- Veterans Felix, Campbell-Brown off Track for 2019 Season
- News from Around The World
- Jamaica’s Natoya Goule Now a Global Challenger over 800m
- Caribbean Top Guns Rule at Racers Grand Prix
- Bahamas to Host 2018 CARIFTA Games for 8th Time
- Bolt, Fraser-Pryce Share Stage with 800m Compatriot Prodigy
- Bolt’s Grand ‘Send-off Party’ in Kingston Emotional for Him
- Outstanding Performances at Jamaica Int’l Invitational
- Gearing up For USA vs. The World at Penn Relays
- Solid Strategy Gives Hosts Bahamas First World Relays Gold
Warren Weir hails from the northwestern parish of Trelawny, known for producing the high-in-nutrients tubor yam and a host of excellent sprinters.
At Calabar High School, he developed into a speedy hurdler, registering a 110m hurdles PB of 13.65, as well as a crucial member of Calabar’s 4x100m and 4x400m teams. However, he made a post-high school switch to the 200m, due to knee problems that affected his flight over obstacles.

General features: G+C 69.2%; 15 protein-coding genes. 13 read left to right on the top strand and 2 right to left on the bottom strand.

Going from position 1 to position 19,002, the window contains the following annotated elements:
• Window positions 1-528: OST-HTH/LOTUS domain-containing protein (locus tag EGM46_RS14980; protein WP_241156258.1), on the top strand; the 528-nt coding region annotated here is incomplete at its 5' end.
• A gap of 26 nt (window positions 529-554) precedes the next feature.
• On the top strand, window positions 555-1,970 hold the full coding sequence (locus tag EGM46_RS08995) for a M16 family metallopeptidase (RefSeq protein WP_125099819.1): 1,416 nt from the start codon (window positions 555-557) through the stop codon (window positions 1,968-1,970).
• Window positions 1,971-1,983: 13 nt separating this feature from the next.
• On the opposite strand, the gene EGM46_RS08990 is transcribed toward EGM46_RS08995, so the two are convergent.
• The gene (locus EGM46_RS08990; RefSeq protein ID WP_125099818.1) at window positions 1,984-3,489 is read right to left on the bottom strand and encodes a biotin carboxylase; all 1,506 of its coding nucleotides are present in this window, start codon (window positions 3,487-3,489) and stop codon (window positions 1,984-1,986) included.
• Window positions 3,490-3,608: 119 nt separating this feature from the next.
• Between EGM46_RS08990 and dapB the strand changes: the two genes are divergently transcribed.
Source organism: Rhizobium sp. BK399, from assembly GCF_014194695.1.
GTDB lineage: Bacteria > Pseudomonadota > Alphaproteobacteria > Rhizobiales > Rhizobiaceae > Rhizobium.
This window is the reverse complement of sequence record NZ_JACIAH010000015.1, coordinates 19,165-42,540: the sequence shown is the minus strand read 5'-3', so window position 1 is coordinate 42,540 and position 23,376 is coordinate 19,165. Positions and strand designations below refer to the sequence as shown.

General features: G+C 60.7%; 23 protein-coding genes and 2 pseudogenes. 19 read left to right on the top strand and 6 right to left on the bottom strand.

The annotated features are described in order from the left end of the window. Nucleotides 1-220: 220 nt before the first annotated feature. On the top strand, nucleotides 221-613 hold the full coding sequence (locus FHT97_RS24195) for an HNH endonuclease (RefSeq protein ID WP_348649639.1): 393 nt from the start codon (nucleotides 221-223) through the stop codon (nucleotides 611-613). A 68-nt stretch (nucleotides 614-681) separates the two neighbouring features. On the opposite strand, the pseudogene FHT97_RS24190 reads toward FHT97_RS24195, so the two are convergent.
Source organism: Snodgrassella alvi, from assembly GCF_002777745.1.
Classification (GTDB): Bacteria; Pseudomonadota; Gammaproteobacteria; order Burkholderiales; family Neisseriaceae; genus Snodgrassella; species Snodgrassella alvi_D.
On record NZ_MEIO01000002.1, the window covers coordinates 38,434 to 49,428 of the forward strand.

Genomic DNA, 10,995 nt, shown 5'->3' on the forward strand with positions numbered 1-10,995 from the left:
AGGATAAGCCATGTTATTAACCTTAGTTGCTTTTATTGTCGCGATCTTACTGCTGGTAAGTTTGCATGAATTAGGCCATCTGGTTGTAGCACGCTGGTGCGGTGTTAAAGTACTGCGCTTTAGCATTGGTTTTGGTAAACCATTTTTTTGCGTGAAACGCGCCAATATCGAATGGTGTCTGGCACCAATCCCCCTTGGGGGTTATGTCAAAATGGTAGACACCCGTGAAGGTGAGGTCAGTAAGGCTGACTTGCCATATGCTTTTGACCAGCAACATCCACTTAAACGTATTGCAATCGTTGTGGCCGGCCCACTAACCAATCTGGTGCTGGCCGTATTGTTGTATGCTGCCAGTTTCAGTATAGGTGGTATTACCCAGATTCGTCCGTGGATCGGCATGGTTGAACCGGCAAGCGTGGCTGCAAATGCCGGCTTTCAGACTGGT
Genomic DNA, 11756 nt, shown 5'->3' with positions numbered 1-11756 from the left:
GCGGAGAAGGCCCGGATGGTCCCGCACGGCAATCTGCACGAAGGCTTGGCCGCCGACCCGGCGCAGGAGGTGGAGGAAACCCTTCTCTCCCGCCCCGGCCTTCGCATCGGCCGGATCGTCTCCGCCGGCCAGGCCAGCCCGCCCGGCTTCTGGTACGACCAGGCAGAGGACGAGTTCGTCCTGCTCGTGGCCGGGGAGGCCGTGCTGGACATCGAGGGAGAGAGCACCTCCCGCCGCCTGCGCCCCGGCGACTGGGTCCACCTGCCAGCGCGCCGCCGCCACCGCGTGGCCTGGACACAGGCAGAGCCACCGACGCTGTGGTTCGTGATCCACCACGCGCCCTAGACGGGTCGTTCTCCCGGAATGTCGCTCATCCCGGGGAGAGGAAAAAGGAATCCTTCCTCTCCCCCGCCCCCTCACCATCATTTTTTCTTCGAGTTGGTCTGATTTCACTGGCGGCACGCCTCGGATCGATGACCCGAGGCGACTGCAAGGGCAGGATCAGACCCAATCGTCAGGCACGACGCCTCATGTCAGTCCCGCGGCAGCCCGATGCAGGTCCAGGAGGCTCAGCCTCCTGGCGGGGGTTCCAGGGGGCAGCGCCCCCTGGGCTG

A training partner of Usain Bolt and Yohan Blake, Weir is no longer a rising star among the senior athletes, for he has earned his place among the big guns of the world, capturing London Olympic bronze medal and Moscow Worlds silver in the 200m and gold as a sprint relay (third leg) member in the qualifying rounds. For his fearless attitude and prowess on the track, he as acquired the nickname Weirwolf
With no interested in going overseas after high school, the young Weir joined his Racers in 2009 and decided to pursue higher education simultaneous to seeking athletic excellence. By 2011, he copped the Racers Zenith Award for the Most Improved Athlete that year. His achievements have come as no surprise, as he is known for his great work ethic. Amid all the demands of training for track, Warren factors in time for studying and says he handles both activities well with rest, time management and good diet.
Like many of his peers, Weir seems to enjoy everything music, from listening to mixing to dancing. Throw in movies and graphic arts designing, and he’ll have an equally great time.
Three years ago, Weir wanted the world to know he was gifted in many ways and that he would not let his talents go to waste. He eventually used the 2012 Olympics and 2013 Moscow World Championships for the world to see what the young sprint-hurdler-turned-200m-specialist is made of.